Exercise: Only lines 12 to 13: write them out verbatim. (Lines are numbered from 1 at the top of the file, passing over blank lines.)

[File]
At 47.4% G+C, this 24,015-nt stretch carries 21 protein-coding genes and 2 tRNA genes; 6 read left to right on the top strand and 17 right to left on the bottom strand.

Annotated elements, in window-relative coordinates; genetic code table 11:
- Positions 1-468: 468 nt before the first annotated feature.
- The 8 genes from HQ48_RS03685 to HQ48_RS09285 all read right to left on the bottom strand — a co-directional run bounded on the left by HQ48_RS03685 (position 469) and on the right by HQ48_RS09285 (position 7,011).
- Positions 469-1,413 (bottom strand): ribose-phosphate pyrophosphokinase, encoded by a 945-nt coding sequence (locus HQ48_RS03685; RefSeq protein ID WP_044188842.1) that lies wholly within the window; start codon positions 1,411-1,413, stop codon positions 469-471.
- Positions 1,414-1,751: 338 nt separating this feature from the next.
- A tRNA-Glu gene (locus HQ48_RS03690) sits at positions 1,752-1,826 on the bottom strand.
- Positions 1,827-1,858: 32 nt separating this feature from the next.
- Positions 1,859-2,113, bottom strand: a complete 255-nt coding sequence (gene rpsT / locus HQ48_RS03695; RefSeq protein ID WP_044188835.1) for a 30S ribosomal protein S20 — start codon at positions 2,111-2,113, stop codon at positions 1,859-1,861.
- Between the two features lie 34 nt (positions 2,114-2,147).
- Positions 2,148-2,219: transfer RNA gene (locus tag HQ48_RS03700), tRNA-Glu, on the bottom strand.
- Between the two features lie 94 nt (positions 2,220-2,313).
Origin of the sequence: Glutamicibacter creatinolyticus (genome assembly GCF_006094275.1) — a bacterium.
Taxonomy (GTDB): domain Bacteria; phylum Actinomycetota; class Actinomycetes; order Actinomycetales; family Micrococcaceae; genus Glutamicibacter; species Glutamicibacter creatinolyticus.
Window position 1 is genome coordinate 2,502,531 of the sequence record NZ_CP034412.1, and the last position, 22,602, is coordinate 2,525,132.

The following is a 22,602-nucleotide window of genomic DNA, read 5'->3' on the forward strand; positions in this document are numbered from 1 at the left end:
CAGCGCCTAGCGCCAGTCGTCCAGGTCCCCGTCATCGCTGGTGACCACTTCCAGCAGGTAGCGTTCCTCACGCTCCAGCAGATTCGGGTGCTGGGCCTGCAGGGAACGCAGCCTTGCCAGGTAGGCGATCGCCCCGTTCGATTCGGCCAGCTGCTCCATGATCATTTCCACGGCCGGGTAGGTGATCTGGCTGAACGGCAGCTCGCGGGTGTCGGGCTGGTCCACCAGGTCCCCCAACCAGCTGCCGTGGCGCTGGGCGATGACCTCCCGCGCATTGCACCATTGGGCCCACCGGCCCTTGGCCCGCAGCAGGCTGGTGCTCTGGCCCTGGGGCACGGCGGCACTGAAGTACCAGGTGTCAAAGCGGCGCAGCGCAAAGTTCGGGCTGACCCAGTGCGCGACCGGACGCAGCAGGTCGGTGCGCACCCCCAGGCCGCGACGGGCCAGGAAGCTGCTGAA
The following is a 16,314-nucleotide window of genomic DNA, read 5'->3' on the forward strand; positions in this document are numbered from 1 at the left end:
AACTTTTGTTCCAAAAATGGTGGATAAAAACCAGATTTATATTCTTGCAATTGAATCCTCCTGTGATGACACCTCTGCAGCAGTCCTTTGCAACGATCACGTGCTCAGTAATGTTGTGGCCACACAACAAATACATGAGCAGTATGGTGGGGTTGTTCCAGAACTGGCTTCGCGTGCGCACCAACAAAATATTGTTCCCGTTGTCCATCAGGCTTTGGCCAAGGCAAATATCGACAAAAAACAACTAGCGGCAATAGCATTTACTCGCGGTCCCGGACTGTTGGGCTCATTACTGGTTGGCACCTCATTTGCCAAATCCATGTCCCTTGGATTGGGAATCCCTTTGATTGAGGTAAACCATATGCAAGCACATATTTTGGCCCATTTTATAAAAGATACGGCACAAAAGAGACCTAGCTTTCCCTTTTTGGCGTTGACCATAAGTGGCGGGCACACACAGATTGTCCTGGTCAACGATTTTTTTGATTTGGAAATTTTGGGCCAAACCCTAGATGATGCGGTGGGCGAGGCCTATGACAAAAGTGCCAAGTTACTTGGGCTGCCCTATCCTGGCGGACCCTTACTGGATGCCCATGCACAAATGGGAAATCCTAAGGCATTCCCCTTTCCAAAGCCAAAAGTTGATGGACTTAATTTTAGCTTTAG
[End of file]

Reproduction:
- Between the two features lie 94 nt (positions 2,220-2,313).
Origin of the sequence: Glutamicibacter creatinolyticus (genome assembly GCF_006094275.1) — a bacterium.